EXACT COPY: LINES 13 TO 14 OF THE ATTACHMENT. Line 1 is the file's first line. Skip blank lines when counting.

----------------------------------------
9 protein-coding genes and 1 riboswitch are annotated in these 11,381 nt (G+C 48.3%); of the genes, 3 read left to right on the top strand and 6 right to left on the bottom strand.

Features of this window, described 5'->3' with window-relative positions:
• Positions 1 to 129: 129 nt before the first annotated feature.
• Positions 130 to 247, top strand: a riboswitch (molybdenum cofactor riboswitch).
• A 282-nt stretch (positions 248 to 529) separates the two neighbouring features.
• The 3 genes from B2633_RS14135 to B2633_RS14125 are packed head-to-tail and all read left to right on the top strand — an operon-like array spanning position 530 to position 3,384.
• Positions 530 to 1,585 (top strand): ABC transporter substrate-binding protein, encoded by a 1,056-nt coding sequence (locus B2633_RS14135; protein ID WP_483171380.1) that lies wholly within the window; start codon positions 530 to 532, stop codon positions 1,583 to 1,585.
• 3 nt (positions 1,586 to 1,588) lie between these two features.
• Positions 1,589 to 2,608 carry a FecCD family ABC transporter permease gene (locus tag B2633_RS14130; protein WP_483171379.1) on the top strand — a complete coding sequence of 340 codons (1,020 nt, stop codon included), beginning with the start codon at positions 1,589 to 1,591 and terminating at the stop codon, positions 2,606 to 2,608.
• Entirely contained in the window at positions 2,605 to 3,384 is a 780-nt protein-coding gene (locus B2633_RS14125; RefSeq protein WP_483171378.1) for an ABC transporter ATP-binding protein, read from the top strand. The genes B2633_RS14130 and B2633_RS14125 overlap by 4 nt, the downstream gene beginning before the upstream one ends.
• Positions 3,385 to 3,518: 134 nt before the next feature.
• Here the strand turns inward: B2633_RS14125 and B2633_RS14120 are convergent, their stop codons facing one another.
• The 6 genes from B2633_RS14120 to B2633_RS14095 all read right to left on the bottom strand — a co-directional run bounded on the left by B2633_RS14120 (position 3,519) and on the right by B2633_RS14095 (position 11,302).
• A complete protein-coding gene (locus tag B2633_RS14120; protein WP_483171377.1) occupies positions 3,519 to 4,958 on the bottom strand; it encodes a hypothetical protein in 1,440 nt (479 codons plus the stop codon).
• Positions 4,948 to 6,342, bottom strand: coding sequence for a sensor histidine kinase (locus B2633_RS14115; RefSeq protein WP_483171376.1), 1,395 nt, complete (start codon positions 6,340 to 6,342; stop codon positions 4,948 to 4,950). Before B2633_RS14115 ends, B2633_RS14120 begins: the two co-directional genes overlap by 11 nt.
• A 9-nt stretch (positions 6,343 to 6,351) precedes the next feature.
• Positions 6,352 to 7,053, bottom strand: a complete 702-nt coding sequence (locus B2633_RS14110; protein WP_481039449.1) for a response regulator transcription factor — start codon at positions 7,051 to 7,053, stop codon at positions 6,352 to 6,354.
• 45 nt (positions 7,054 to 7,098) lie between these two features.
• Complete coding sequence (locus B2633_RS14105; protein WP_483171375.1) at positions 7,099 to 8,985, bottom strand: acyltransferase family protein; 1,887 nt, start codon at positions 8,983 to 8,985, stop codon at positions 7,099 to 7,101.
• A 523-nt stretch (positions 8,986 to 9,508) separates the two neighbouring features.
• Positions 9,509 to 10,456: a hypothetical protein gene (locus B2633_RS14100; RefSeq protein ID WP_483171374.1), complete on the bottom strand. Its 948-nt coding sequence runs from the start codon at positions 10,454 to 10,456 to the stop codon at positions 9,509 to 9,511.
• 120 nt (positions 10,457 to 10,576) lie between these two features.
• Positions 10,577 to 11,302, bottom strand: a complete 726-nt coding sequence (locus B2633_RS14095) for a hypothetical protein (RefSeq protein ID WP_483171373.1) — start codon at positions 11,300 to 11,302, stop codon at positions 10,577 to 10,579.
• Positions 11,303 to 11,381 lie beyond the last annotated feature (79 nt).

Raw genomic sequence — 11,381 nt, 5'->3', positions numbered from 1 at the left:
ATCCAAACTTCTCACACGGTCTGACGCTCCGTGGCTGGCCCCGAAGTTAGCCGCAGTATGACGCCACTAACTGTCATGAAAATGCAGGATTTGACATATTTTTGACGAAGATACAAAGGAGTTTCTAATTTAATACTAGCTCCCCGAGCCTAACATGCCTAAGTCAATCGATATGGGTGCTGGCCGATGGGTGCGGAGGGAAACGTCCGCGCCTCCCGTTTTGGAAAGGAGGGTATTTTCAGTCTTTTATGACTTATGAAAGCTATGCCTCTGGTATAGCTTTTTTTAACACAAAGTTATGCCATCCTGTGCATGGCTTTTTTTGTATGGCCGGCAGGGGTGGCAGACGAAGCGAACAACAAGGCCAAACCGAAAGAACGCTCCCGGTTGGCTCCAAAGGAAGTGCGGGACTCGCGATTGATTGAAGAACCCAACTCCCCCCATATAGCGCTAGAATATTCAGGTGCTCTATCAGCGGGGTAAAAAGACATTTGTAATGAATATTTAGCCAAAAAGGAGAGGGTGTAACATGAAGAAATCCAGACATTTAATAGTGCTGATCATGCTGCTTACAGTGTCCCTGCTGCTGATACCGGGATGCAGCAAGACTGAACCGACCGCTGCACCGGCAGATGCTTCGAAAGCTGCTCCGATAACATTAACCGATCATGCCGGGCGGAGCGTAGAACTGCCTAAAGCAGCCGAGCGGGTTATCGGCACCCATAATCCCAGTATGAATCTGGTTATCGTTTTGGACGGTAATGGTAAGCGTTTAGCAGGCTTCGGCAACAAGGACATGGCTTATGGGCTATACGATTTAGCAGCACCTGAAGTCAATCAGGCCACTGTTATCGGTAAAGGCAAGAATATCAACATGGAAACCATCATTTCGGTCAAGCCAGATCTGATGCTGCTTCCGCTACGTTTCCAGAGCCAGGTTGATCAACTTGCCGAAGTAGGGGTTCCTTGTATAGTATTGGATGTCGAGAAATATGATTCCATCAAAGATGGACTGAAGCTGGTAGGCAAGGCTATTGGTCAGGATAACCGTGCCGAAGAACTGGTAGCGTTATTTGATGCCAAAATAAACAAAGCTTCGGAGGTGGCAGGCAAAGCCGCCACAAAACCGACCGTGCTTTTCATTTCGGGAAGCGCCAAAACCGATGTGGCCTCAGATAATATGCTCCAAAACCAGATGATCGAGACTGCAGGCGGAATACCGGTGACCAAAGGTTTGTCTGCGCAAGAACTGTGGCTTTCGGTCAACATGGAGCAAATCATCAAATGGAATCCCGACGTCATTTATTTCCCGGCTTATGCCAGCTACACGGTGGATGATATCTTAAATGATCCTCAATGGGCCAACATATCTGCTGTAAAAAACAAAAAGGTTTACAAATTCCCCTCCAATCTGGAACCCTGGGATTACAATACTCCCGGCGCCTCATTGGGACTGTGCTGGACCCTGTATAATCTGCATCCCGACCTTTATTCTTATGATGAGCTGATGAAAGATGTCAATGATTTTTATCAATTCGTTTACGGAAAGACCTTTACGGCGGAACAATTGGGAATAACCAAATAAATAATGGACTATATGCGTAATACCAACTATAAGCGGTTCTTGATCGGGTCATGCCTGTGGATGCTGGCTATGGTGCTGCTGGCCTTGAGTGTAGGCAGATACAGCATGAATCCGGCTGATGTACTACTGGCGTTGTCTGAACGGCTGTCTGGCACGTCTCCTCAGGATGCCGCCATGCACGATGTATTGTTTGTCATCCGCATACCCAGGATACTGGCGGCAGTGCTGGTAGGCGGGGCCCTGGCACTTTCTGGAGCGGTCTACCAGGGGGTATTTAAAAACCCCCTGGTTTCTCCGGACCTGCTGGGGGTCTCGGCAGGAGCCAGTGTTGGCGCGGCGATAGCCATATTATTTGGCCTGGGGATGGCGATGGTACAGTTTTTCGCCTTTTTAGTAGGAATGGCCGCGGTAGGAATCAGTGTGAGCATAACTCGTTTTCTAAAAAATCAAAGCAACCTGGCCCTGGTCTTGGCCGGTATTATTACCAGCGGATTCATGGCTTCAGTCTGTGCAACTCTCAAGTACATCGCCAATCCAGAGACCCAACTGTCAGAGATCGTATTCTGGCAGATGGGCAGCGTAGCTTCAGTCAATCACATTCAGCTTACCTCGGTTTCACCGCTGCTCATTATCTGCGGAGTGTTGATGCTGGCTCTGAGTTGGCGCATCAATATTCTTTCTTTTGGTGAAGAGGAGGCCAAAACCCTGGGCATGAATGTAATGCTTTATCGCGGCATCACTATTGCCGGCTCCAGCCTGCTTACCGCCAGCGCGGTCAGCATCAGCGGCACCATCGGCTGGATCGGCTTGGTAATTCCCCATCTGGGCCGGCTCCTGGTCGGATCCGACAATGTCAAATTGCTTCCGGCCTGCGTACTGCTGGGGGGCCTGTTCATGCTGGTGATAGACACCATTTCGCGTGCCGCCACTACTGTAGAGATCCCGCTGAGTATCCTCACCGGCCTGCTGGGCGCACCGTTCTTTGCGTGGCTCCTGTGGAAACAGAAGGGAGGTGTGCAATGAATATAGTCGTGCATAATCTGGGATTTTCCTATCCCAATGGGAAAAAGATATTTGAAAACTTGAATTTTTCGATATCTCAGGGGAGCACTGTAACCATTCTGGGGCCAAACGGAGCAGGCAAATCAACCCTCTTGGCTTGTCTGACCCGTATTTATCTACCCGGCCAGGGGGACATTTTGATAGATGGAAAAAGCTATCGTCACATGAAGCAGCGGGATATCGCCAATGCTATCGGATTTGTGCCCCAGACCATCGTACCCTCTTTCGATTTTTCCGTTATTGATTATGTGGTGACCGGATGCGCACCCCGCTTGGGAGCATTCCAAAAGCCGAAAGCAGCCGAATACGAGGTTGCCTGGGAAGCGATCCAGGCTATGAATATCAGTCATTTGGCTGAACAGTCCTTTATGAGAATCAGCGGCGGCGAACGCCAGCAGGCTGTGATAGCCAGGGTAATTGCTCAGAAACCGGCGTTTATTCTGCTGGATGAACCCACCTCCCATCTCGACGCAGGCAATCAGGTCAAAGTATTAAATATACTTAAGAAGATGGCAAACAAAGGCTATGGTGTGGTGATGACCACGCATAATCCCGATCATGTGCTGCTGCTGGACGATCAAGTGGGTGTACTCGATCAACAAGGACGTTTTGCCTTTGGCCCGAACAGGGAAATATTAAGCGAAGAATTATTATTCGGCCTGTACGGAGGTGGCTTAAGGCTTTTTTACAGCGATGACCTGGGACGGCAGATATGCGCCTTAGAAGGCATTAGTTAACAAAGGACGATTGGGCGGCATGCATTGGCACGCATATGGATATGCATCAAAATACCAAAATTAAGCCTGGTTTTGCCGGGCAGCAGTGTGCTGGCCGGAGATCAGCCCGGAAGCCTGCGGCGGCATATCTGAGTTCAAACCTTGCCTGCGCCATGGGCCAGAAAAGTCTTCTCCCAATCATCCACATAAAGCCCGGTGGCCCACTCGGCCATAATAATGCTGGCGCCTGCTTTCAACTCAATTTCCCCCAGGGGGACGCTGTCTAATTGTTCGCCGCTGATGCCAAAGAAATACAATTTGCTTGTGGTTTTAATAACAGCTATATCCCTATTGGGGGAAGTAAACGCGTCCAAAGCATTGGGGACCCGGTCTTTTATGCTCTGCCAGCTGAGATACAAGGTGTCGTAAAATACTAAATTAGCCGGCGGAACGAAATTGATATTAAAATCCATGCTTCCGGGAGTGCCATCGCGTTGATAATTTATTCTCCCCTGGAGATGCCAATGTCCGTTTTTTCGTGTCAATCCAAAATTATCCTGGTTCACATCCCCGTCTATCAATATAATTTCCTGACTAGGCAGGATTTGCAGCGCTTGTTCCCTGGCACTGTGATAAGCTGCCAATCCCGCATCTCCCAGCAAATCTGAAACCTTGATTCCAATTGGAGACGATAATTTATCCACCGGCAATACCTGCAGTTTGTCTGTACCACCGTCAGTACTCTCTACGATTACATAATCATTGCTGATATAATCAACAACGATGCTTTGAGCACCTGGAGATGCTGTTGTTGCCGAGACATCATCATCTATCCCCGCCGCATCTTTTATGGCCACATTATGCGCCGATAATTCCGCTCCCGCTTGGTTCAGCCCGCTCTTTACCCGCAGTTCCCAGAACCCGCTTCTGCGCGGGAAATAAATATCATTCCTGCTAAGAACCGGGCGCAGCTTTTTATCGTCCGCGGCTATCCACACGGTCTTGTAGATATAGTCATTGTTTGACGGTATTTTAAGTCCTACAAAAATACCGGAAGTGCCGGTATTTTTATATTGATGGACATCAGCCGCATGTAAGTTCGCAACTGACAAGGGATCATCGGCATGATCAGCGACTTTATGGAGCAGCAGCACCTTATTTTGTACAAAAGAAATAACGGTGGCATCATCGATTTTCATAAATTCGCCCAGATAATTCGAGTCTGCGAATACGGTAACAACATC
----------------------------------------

• The 6 genes from B2633_RS14120 to B2633_RS14095 all read right to left on the bottom strand — a co-directional run bounded on the left by B2633_RS14120 (position 3,519) and on the right by B2633_RS14095 (position 11,302).
• A complete protein-coding gene (locus tag B2633_RS14120; protein WP_483171377.1) occupies positions 3,519 to 4,958 on the bottom strand; it encodes a hypothetical protein in 1,440 nt (479 codons plus the stop codon).